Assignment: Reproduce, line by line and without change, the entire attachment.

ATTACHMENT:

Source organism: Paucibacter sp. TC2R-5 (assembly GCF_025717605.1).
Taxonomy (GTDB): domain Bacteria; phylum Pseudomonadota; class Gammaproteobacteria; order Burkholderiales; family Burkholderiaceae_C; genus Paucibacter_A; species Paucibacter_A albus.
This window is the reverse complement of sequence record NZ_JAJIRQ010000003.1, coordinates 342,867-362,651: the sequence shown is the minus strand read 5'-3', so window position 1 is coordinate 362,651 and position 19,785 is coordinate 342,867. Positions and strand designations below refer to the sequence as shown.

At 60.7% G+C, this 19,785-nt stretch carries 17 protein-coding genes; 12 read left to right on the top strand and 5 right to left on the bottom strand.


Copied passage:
Source organism: Paucibacter sp. TC2R-5 (assembly GCF_025717605.1).
Taxonomy (GTDB): domain Bacteria; phylum Pseudomonadota; class Gammaproteobacteria; order Burkholderiales; family Burkholderiaceae_C; genus Paucibacter_A; species Paucibacter_A albus.
This window is the reverse complement of sequence record NZ_JAJIRQ010000003.1, coordinates 342,867-362,651: the sequence shown is the minus strand read 5'-3', so window position 1 is coordinate 362,651 and position 19,785 is coordinate 342,867. Positions and strand designations below refer to the sequence as shown.

At 60.7% G+C, this 19,785-nt stretch carries 17 protein-coding genes; 12 read left to right on the top strand and 5 right to left on the bottom strand.